U.S. History
Material Type:
Activity/Lab
Lesson
Provider:
Wyoming PBS
Date Added:
09/17/2019
Who are the People of the Wind River Reservation?
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Learn about the treaty that estbalished the Wind River Reservation and the two tribes that inhabit it, the Northern Arapaho and Eastern Shoshone.

In the accompanying lesson plans (found in the Support Materials), students will watch a video about the Wind River Reservation and learn how the reservation came to exist, How the two tribes, the Eastern Shoshone and Northern Arapaho, come to share the reservation, and what are the people on the reservation like?

LEARNING OBJECTIVES:

Students will demonstrate an understanding about the 1868 Fort Bridger Treaty.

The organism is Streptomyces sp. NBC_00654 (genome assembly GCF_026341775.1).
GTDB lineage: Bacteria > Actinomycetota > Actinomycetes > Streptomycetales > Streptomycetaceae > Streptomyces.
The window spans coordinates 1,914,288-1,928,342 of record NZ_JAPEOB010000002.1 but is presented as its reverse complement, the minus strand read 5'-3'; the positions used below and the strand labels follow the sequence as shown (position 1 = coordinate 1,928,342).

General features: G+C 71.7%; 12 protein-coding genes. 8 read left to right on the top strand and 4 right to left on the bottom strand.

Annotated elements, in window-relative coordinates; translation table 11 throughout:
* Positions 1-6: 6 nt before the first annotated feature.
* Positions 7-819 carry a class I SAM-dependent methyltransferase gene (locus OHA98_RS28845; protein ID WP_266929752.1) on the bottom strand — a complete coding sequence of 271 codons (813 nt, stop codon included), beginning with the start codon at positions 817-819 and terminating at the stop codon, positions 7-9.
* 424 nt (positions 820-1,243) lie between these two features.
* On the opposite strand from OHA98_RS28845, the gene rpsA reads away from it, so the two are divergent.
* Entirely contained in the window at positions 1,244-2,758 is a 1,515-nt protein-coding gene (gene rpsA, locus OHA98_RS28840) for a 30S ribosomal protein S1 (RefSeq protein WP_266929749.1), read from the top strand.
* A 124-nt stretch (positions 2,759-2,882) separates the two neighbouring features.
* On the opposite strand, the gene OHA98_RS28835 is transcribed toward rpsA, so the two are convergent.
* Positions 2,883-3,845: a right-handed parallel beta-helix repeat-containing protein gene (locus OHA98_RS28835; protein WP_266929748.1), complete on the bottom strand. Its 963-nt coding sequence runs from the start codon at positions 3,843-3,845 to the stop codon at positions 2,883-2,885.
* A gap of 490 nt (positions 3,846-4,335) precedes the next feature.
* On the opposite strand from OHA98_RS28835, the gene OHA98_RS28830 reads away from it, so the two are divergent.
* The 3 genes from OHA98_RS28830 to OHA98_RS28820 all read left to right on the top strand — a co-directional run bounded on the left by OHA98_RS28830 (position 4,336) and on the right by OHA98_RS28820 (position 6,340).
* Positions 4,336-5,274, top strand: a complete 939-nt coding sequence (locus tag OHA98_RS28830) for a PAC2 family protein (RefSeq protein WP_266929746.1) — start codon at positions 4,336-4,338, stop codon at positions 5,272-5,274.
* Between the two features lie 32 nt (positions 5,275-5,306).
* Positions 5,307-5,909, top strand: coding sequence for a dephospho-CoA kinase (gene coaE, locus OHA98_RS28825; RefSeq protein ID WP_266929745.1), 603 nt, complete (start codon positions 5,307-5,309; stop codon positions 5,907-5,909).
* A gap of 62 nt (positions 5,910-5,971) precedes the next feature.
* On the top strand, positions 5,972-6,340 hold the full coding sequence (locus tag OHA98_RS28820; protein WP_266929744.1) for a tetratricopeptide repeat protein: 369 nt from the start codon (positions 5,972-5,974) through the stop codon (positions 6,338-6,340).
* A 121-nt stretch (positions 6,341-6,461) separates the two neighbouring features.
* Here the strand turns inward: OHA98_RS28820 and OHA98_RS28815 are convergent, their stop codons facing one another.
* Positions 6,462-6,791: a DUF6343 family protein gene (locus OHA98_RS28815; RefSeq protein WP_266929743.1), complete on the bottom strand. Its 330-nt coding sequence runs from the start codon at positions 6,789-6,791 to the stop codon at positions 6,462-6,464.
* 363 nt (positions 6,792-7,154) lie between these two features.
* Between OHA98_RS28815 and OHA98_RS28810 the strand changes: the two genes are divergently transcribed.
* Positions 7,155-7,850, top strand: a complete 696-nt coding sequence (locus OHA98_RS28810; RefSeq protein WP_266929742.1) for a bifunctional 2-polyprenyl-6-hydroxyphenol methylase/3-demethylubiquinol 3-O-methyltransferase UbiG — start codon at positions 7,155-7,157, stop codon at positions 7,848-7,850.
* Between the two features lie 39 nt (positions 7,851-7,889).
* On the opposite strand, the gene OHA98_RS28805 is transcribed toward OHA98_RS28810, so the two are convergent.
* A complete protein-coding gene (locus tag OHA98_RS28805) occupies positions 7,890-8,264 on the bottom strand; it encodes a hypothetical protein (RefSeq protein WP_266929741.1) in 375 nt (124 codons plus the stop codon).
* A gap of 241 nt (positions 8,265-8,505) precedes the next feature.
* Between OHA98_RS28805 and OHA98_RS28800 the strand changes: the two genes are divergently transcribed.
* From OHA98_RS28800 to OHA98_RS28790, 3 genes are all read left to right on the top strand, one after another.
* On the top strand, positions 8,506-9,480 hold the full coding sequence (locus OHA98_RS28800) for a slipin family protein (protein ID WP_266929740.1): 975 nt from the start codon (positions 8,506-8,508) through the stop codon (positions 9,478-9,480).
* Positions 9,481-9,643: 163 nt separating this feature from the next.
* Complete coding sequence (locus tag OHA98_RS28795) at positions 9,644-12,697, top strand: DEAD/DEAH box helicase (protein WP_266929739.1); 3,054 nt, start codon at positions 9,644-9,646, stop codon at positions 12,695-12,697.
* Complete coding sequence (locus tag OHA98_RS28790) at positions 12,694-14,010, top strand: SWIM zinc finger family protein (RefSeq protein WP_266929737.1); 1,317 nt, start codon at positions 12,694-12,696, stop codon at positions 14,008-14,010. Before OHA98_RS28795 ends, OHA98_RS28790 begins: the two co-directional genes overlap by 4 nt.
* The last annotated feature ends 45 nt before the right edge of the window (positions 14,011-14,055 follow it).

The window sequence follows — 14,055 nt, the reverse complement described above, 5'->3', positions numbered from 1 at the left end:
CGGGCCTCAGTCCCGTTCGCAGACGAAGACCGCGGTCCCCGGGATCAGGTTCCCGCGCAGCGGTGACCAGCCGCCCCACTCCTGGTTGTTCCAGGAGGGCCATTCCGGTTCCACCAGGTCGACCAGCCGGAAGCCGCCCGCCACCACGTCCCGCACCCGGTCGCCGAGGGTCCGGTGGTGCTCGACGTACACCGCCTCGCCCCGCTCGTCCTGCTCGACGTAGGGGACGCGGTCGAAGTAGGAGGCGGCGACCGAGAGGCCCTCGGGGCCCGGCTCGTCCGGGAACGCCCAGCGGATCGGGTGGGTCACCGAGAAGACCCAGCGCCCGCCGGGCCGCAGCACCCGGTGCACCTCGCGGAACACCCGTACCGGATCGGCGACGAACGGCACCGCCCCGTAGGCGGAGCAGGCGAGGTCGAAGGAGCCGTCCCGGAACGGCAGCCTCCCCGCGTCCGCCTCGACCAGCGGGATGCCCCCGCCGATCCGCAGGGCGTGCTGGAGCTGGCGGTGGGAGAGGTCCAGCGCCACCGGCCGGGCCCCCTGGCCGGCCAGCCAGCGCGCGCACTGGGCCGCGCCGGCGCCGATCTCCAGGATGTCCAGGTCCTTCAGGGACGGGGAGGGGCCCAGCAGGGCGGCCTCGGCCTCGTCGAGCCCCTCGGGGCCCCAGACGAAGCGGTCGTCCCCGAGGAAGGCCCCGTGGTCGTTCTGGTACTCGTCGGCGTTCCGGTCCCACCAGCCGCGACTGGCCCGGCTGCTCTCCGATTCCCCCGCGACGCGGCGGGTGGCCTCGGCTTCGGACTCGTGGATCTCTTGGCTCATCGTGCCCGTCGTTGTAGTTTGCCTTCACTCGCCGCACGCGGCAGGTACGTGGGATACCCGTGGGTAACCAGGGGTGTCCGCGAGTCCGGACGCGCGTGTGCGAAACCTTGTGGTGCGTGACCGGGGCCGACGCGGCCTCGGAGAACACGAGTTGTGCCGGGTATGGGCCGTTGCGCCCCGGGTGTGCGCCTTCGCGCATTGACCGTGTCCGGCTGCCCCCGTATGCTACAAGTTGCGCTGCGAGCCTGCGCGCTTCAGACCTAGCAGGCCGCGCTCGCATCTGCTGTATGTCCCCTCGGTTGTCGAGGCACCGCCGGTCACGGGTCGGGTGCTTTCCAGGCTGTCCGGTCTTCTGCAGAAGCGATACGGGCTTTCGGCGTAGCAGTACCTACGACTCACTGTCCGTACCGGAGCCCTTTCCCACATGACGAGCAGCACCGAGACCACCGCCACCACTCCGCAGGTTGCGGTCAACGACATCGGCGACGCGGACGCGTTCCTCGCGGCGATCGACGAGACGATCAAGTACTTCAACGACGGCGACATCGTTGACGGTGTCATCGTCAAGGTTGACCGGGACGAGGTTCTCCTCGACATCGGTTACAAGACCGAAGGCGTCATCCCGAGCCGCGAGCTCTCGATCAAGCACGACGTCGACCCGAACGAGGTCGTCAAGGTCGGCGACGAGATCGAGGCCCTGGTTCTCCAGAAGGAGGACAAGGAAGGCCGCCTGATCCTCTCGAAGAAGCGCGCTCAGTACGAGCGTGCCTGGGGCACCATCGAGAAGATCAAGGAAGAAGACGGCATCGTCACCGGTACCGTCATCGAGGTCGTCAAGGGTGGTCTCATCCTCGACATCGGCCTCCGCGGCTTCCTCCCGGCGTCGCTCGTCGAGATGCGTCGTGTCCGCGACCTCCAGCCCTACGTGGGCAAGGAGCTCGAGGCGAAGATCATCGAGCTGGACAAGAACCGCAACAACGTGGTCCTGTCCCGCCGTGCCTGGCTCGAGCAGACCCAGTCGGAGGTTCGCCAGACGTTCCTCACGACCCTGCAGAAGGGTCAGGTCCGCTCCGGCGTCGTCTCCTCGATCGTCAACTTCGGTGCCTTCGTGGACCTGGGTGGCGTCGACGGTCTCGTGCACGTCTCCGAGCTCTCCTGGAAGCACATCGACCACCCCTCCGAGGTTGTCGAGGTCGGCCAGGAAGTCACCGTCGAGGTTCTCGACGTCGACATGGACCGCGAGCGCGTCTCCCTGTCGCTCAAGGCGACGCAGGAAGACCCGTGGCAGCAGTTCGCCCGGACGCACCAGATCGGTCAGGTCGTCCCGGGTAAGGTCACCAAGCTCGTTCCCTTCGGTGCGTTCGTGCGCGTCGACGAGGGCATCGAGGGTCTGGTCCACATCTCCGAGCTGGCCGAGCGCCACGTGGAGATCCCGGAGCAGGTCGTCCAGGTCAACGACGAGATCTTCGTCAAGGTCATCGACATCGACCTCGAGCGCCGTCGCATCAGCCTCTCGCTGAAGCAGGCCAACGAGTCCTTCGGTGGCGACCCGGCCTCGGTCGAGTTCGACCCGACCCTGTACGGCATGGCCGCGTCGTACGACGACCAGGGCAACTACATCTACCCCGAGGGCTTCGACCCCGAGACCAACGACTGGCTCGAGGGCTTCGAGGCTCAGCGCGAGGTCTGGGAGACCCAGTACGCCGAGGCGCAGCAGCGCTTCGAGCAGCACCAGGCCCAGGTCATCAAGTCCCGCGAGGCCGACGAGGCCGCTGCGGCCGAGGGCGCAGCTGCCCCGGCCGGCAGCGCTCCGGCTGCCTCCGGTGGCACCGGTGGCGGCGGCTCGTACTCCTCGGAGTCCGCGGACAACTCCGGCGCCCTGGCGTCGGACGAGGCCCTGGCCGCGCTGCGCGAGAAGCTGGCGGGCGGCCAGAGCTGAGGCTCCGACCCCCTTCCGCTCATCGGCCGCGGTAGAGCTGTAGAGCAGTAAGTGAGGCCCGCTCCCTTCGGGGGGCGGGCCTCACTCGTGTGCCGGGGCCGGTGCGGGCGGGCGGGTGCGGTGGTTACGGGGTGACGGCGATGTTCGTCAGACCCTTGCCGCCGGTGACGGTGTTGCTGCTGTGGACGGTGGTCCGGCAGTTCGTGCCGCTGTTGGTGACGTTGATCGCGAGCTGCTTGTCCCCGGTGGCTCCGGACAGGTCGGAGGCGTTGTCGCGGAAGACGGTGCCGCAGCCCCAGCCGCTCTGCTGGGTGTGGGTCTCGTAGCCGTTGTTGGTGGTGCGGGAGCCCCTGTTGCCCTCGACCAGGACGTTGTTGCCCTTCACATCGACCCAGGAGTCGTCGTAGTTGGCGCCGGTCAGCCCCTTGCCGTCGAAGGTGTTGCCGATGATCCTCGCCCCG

Students will create a map of the sacred sites fo the Shoshone and Araphaho Tribes.
Students will analyze the different pre and post reservation events for the Eastern Shoshone and Northern Arapaho tribes and evaluate why it is important for Wyoming state citizens to learn the history of the people of the Wind River Reservation
Students will gain an understanding of three spiritual sites in Wyoming.

Subject:
English Language Arts
History
Material Type:
Activity/Lab
Lesson
Provider:
Wyoming PBS
Date Added:
09/17/2019